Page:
Dewi Z. Phillips held the Danforth Chair in Philosophy of Religion at the School of Religion at Claremont Graduate University. He lived and worked in Claremont, California, every spring from 1992 through 2006. For 15 consecutive years he traveled to California and returned every May to Wales. Just before returning to Wales he would often say, “When I step off the plane my whole world changes.” Dewi thus lived the last years of his life in two different worlds: Swansea and Claremont. Those of us in Claremont know that he treasured his Swansea world and that the world of Claremont would never replace it. We saw this in the way he lovingly spoke of how his wife Monica looked after his every need. We saw it in the pride he displayed when telling stories about his three sons and their families. We saw it in his undying devotion to the Department of Philosophy in Swansea. And so I am deeply honored to spend just a few minutes telling you about his other world, life in Claremont, and his lasting influence on those of us who lived and worked with him there.
The world of Claremont for Dewi was filled with graduate students who adored him or vehemently argued against him or sought his guidance and advice or admired him from another field outside of philosophy or avoided him altogether because of his reputation as a tough professor. He once overhead a student say to another student, “You can go out for a drink with Phillips and still get a B- in his class.” He liked that. People energized Dewi and nothing energized him quite like students. I think it is fair to say that for him a student’s genuine questions are the philosopher’s most precious commodity. He once said in a class to a student who openly complained about “juvenile questions” being asked by other students, “There are no juvenile questions in my class; there are only questions.” Dewi was deeply admired and respected by hundreds of students and former students because he attended to their questions with the same serious attention that he gave to the most prominent philosophers in the field.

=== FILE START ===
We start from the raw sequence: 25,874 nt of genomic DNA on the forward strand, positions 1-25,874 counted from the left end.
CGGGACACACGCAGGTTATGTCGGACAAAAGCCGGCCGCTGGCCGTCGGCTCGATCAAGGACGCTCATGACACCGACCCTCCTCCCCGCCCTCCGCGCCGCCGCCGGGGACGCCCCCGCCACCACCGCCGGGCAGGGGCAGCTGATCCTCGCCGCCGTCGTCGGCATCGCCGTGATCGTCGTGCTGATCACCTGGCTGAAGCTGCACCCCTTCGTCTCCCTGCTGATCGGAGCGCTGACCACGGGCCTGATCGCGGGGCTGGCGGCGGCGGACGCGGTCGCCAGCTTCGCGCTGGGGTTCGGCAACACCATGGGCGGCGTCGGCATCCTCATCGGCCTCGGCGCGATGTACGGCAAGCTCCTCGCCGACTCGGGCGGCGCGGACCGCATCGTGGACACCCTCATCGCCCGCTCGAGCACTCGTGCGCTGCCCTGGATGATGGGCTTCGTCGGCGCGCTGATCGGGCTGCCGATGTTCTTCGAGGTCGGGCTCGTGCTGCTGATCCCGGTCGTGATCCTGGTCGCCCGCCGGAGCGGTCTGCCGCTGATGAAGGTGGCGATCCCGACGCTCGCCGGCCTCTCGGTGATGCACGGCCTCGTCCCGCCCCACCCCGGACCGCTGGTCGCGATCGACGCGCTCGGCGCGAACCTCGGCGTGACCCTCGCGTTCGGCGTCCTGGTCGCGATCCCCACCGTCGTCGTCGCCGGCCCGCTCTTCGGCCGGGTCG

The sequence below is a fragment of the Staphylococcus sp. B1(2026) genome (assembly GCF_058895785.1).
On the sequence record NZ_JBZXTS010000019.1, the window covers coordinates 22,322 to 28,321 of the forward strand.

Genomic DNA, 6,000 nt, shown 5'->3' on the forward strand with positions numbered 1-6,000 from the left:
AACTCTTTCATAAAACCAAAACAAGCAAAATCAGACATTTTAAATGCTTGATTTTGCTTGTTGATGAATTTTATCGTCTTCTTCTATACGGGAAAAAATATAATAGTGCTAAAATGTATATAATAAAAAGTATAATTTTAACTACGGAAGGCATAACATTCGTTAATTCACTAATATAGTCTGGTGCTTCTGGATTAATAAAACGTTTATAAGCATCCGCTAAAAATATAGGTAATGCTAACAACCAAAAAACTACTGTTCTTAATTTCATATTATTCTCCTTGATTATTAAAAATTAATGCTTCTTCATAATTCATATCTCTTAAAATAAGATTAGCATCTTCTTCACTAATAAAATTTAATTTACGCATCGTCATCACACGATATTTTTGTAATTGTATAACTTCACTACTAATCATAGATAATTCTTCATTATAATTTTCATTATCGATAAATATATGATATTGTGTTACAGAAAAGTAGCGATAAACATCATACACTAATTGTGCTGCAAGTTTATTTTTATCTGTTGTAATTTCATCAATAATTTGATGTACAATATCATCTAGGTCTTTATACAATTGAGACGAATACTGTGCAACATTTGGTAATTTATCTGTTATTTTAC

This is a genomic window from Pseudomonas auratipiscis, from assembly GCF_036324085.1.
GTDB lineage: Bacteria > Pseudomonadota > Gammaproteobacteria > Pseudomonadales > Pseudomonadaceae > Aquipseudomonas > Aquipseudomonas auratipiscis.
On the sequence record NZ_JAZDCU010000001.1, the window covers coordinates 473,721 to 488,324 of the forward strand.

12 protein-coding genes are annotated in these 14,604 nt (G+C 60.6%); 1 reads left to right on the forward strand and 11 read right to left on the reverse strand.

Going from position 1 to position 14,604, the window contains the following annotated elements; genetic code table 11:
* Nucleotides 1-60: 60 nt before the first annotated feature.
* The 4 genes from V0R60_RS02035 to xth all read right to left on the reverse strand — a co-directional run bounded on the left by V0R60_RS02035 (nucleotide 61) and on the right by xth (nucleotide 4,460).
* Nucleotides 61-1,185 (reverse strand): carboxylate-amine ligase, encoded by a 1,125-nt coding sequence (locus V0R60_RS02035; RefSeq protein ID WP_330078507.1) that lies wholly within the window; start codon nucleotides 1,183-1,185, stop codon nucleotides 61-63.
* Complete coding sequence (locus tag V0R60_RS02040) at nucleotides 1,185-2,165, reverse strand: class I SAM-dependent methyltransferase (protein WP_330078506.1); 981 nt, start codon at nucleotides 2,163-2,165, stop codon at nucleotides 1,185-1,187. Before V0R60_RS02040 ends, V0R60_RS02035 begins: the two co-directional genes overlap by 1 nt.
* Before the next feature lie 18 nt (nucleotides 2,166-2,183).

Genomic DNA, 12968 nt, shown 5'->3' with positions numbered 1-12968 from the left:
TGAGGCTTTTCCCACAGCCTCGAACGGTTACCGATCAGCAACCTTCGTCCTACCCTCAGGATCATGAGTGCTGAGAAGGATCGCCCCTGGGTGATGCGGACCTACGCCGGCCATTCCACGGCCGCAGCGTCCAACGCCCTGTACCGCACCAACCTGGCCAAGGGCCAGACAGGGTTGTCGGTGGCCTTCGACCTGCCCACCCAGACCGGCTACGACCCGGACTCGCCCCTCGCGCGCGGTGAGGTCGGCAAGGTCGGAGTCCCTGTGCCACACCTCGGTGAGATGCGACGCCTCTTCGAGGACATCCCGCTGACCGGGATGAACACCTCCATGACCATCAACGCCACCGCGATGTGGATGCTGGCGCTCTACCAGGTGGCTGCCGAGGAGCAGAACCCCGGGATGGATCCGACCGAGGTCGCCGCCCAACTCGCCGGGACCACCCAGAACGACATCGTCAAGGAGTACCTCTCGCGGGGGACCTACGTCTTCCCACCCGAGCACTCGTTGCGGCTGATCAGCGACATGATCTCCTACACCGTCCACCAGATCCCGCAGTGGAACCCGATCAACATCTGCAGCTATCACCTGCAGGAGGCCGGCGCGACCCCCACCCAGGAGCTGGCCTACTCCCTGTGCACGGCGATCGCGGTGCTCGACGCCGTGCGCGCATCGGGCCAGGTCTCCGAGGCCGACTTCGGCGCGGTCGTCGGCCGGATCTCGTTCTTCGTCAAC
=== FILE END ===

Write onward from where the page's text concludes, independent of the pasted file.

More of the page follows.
Claremont also included his colleagues and co-workers. His fellow faculty members admired him for his extraordinary work ethic but were always a bit worried that the university administration would expect all of us to work as hard as he did. Claremont invigorated him to prodigious levels of publication because he encountered a diversity of perspectives among his colleagues. It reminded him of what Wittgenstein said of Shakespeare: “He shows you a city with no main road.” Similarly, the School of Religion at Claremont Graduate University is not a single way of looking at religion. It is many perspectives all arguing, discussing, and vying for position. He loved that about Claremont and his colleagues there, and believed that it is the best environment a university can offer.
Claremont was also a place of friendship for Dewi. His friends included students, former students, colleagues, retired colleagues, and others in the community, who took him to concerts, plays, ball games, and other social events. He enjoyed good food, good wine, and a good single malt, but only in the company of friends. In these groups, he was invariably the center of attention, telling stories and jokes until the wee hours of the morning. He was the best storyteller that most of us had ever heard. His friends also witnessed the quiet side of Dewi, a surprisingly sensitive man who often complained about himself that he was hopelessly sentimental. We loved that about him. We shall terribly miss his extraordinary capacity for friendship that included both an ability to entertain a large party for hours and to offer a sympathetic voice of encouragement to a troubled friend.
I am not certain that Dewi fully appreciated that for those of us who studied, worked and/or socialized with him, our world changed too, every time he stepped off that plane. His influence and charisma were such that we seem also to have lived in two different worlds: Claremont with D.Z. Phillips and Claremont without D.Z. Phillips. He brought such an enormous amount of energy to the place that it will be extremely difficult for us to go on without him. And this is our plight: What does it mean for students, colleagues, and friends to live in a world without Dewi Phillips? My worst fear is that Claremont will seem boring and uninteresting without Dewi there every spring. Life in Claremont will surely lose much if its charm. But I have a hope also that rests in Dewi’s own Christian beliefs about the Eternal. The will of the deceased one becomes absolute and unchanging. If this is true, then Dewi’s influence will rise to a spiritual level such that for students, colleagues, and friends in Claremont, the world will be a place that demands that we take seriously the questions of our students, that we encourage and facilitate a diversity of perspectives within the university, and that we enjoy the full breadth and depth of our friendships. For those of us who knew Dewi in the Claremont context, these values now have an eternal significance to which we must each respond.
It is no small matter that Dewi Zephaniah Phillips was the greatest philosopher of religion of the 20th century. And yet, that is not what passes into eternity with Dewi’s passing. It is, rather, those eternal values that his life showed to us as a teacher, a colleague, and a friend.